Ceramic tile is a tough flooring surface that is as hard to remove as it is to damage after it is in place. It is set into a bed of thin-set that hardens like concrete, and the tile itself shatters like glass during removal. Taking out ceramic tile is dirty process that sends broken chips and concrete dust flying throughout the house. It is also expensive and very labor intensive. For these reasons, many homeowners decide to go right over the top of it with new flooring.
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New Ceramic Tile
One way to replace a ceramic floor is to install a second layer of ceramic over top of it.The old floor must first be sanded to scratch up the glaze and allow the new thin-set to stick. Additionally, some patch leveling may be necessary to make the old floor flat enough to install over, and the added thickness may mean that existing doors have to be cut to a new height. These accommodations aside, it is an easy way to get a new floor without taking out the old one.
Solid wood flooring would require a thick plywood sub-floor before installation. This underlayment height, coupled with the 3/4 inch thickness of the flooring itself, would make the new floor too thick. Engineered wood flooring, on the other hand, can be glued directly to the existing ceramic. This type of wood ranges from 5/16 to 5/8 of an inch thick, and won't create a height problem. Most engineered flooring is prefinished, and this permits a very clean installation process.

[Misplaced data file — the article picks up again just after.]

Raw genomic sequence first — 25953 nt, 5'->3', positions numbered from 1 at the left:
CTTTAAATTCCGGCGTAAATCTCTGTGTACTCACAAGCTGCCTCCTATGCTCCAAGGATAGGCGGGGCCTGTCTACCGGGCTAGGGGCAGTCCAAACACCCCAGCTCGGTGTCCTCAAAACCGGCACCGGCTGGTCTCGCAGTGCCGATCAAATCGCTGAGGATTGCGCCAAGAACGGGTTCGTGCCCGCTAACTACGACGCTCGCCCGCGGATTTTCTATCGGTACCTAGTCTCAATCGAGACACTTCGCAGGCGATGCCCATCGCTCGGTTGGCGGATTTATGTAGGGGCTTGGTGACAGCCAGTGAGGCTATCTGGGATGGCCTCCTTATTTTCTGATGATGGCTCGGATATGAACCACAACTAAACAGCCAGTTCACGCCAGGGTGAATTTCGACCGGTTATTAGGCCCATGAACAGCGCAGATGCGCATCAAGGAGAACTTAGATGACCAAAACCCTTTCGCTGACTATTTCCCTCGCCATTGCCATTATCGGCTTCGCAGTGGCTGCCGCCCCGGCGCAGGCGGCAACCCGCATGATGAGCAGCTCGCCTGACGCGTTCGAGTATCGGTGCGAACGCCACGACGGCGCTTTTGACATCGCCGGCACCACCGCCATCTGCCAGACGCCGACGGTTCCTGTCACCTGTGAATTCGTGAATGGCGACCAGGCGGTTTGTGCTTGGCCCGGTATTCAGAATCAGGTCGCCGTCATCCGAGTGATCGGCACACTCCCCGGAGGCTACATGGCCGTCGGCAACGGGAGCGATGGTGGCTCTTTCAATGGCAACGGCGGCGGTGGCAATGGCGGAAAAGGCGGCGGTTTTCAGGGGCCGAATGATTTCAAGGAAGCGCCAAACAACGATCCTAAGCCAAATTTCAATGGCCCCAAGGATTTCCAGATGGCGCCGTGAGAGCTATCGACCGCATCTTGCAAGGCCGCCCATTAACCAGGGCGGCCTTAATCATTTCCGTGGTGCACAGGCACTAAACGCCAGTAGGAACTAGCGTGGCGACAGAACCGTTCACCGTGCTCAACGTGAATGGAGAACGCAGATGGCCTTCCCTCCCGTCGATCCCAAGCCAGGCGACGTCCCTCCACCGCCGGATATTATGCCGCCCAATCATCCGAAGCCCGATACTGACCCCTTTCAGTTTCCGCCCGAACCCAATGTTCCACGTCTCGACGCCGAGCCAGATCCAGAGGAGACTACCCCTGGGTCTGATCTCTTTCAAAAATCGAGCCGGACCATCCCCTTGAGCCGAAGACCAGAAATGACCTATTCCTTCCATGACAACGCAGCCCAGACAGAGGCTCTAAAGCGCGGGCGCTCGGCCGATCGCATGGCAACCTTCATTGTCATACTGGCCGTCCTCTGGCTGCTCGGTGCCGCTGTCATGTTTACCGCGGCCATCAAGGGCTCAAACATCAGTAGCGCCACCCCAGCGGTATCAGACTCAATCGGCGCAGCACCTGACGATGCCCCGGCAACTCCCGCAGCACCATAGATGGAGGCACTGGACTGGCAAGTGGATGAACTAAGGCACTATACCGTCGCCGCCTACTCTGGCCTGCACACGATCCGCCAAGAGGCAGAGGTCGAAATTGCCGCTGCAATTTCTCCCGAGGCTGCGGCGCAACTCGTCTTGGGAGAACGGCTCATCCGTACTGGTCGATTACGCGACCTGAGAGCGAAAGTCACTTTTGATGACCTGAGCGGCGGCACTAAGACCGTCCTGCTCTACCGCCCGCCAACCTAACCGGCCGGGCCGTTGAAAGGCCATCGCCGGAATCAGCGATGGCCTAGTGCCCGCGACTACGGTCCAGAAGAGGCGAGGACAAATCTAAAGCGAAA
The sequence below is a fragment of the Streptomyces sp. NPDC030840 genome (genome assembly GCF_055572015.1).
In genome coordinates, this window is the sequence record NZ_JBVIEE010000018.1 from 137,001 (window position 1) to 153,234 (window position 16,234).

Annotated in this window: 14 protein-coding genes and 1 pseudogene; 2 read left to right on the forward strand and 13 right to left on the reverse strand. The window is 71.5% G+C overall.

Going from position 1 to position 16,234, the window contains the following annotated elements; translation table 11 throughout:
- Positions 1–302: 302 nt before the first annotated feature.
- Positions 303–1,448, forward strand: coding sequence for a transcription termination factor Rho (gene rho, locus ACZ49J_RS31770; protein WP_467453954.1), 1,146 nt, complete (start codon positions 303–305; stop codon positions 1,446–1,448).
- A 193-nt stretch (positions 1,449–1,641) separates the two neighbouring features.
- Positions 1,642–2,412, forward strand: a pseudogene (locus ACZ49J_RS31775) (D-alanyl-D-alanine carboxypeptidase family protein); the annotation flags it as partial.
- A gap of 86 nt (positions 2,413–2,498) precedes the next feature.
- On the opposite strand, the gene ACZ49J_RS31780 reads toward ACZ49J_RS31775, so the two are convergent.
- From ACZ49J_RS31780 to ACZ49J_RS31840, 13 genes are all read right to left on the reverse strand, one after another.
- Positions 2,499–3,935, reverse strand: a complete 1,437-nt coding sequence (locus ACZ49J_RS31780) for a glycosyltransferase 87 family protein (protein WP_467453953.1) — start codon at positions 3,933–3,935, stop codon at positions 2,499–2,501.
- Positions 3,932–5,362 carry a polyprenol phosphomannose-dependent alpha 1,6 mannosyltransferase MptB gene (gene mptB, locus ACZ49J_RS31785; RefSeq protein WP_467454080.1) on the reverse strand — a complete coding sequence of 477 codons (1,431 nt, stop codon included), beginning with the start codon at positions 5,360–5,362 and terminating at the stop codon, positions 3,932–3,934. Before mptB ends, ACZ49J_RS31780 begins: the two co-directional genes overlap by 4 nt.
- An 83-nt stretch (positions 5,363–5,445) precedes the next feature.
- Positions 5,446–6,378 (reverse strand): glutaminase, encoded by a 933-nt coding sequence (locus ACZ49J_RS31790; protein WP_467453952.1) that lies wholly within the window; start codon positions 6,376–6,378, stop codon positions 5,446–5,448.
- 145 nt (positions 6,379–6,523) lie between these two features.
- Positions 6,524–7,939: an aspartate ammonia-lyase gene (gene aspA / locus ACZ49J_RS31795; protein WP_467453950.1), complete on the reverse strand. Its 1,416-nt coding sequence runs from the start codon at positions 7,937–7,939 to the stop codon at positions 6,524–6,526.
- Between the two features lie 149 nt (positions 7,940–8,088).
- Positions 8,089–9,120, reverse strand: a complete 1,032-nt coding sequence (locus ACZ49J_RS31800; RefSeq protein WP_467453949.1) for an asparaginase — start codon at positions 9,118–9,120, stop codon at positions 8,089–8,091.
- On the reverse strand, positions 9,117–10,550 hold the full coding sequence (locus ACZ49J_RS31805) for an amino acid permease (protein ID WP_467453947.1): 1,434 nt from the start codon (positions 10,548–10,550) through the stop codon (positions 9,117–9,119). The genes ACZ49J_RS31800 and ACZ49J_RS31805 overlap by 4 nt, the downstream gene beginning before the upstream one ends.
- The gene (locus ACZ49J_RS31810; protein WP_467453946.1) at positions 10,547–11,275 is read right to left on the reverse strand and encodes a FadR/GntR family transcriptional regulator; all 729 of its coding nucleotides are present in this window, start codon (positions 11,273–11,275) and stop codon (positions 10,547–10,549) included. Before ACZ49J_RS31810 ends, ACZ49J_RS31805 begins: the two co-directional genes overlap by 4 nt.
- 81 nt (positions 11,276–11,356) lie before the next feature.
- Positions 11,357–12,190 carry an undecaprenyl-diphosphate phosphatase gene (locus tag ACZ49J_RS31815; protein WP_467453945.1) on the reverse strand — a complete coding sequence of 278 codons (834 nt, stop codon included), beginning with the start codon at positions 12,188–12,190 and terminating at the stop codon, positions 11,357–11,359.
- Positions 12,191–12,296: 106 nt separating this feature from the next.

Laminate flooring goes very well over ceramic tiles. It is a thin, solid flooring system that doesn't require adhesive, and comes with a padded underlayment that helps smooth out any contour from the ceramic. Laminate is a cheap, fast flooring solution that easily goes right over ceramic tile.
Carpet is another type of flooring that can be successfully installed over ceramic tile. Depending on what type of carpet or padding is selected, it will add some height to the floor. Also, the tack strip holes will all have to be drilled because the ceramic will shatter if you try to nail directly into it. You can also use epoxy to fasten the tack strip, but it can be messy and expensive. Even with the added steps and height, this approach gives you a new floor without the hassle of removing the ceramic.
Gregg Miller has been a professional educator, writer and language tutor since 1996 and contributes to various websites. He specializes in education, fitness and language articles. He has a Master of Education in teaching English as a second language from Grand Canyon University and a Bachelor of Arts in Asian studies from the University of Florida.